Mr. S.S. Javali appearing for the appellants contends that the fact that the lands in question were transferred for a smaller amount in 1932 and 1935 than the price Krishnaji had paid for them in 1927 was a circumstance that should have put the transferees on enquiry and that if reasonable enquiries had been made they would have had knowledge of the real nature of the transaction of 1927. The fact that the lands were sold to the respondents for a price lower than what they fetched in 1927 might have been due to various reasons and it cannot be said that this ground alone was sufficient to raise a suspicion that the transaction of 1927 was really a mortgage. As pointed out by the High Court, the Act of 1947 could not have been within the contemplation of anyone in 1932 or 1935. Ramappa in his deposition said that he paid Rs. 400/- for the land as it was 'fallow', and that if there were no weeds the price would have been Rs. 600/-. As for the land sold to Utalsab, he was dead when the matter came up for hearing before the trial court. The record of rights also does not contain any indication that the transaction of 1927 was in the nature of a mortgage. The evidence discloses that Krishnappa put the transferees in possession of the lands in question. There was, therefore, no such occasion or circumstance to impel the transferees to start an enquiry as to the real nature of the transaction between Krishnaji and the predecessors-in-interest of the appellants in 1927.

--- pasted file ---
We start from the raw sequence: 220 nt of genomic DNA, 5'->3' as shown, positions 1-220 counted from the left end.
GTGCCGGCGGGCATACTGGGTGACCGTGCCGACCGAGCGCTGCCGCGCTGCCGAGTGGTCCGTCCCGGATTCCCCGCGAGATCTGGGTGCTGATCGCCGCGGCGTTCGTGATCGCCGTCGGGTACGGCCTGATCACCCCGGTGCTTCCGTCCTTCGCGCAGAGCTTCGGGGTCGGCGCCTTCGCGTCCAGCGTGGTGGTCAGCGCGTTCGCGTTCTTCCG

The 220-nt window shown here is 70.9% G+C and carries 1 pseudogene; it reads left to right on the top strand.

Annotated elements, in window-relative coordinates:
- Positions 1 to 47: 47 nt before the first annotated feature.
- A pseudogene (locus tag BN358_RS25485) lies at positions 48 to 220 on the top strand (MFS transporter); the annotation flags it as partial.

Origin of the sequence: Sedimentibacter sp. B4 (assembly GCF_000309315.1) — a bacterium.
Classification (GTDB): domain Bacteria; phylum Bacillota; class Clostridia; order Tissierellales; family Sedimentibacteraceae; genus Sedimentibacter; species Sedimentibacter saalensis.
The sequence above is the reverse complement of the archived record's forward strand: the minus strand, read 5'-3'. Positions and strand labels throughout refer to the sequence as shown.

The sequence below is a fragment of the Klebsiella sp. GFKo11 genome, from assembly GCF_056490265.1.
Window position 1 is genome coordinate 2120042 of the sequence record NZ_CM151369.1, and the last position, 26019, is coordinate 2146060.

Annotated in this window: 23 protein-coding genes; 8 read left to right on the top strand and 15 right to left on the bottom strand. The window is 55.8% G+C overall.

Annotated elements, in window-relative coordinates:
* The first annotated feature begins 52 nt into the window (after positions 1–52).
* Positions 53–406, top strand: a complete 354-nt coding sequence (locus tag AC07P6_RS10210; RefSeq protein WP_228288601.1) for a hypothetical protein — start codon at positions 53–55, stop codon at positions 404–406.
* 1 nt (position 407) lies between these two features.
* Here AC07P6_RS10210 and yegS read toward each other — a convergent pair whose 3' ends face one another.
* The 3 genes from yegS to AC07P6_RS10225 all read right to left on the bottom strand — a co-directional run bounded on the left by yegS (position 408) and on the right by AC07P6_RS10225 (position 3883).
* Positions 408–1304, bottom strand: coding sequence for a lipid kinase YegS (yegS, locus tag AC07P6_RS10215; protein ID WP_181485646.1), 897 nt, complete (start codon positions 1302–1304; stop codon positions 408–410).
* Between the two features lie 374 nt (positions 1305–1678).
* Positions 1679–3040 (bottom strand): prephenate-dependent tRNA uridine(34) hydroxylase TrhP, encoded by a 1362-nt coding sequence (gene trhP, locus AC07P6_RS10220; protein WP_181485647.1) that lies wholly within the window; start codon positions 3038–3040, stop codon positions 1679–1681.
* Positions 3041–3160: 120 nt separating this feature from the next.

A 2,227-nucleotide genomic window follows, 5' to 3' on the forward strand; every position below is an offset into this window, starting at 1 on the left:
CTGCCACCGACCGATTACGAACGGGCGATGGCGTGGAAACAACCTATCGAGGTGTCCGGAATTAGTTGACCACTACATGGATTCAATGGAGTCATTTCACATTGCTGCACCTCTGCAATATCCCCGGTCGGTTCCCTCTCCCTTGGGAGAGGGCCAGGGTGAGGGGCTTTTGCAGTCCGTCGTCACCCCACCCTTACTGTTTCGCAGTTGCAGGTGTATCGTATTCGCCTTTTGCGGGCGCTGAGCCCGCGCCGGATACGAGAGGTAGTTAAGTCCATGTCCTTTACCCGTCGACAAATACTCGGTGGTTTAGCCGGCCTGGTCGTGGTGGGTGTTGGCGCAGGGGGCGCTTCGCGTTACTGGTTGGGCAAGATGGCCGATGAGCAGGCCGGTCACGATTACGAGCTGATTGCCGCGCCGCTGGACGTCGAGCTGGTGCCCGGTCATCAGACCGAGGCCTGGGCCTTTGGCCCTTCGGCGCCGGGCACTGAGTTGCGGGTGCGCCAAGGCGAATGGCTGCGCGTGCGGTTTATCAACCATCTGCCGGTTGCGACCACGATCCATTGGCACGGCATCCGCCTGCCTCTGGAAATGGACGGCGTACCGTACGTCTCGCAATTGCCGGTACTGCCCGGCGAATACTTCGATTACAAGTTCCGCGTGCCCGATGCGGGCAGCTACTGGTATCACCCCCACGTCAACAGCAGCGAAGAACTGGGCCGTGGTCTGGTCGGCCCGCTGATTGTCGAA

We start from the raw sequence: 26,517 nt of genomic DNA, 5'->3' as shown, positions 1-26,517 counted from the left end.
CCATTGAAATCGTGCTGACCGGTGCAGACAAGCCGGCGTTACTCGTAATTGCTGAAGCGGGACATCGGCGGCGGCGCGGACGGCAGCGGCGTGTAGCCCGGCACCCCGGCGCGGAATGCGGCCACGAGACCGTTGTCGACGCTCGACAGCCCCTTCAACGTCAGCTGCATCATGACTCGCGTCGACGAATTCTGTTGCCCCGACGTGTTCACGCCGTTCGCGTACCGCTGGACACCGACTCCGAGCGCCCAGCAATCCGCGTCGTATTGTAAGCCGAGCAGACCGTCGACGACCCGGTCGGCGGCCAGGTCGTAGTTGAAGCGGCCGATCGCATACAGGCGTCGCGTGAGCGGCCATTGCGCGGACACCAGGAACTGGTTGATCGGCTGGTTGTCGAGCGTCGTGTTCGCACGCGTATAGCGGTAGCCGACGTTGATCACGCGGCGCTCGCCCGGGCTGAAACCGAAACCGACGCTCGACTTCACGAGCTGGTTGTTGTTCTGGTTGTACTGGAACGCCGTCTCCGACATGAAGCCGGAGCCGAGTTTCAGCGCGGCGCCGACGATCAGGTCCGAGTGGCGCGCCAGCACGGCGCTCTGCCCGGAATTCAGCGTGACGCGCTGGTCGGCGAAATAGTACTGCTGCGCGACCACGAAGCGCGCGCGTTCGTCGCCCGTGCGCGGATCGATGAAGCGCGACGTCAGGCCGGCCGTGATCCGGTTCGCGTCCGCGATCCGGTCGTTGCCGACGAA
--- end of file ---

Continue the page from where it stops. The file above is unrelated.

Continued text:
3. The appeal is dismissed but in the circumstances of the case without any order as to costs.